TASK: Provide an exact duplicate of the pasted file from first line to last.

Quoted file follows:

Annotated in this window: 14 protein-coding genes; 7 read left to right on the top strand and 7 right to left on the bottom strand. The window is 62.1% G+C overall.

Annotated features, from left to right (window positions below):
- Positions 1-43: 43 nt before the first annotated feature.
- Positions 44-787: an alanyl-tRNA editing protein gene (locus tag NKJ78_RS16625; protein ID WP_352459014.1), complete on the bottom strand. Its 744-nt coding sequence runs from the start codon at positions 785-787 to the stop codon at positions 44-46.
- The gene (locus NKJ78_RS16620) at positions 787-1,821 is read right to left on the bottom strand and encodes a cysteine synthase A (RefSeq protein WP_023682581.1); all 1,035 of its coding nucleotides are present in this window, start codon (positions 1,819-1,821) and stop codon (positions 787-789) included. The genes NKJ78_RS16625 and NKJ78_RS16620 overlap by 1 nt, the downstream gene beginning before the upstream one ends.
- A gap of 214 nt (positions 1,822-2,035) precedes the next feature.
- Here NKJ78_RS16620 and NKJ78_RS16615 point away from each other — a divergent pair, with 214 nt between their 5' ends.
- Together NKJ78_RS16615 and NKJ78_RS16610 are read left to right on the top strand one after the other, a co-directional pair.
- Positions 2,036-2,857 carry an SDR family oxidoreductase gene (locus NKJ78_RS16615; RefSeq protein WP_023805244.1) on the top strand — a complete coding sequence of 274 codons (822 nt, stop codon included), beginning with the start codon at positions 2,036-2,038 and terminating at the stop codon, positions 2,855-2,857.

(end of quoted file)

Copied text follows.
Annotated in this window: 14 protein-coding genes; 7 read left to right on the top strand and 7 right to left on the bottom strand. The window is 62.1% G+C overall.

Annotated features, from left to right (window positions below):
- Positions 1-43: 43 nt before the first annotated feature.
- Positions 44-787: an alanyl-tRNA editing protein gene (locus tag NKJ78_RS16625; protein ID WP_352459014.1), complete on the bottom strand. Its 744-nt coding sequence runs from the start codon at positions 785-787 to the stop codon at positions 44-46.
- The gene (locus NKJ78_RS16620) at positions 787-1,821 is read right to left on the bottom strand and encodes a cysteine synthase A (RefSeq protein WP_023682581.1); all 1,035 of its coding nucleotides are present in this window, start codon (positions 1,819-1,821) and stop codon (positions 787-789) included. The genes NKJ78_RS16625 and NKJ78_RS16620 overlap by 1 nt, the downstream gene beginning before the upstream one ends.
- A gap of 214 nt (positions 1,822-2,035) precedes the next feature.
- Here NKJ78_RS16620 and NKJ78_RS16615 point away from each other — a divergent pair, with 214 nt between their 5' ends.
- Together NKJ78_RS16615 and NKJ78_RS16610 are read left to right on the top strand one after the other, a co-directional pair.
- Positions 2,036-2,857 carry an SDR family oxidoreductase gene (locus NKJ78_RS16615; RefSeq protein WP_023805244.1) on the top strand — a complete coding sequence of 274 codons (822 nt, stop codon included), beginning with the start codon at positions 2,036-2,038 and terminating at the stop codon, positions 2,855-2,857.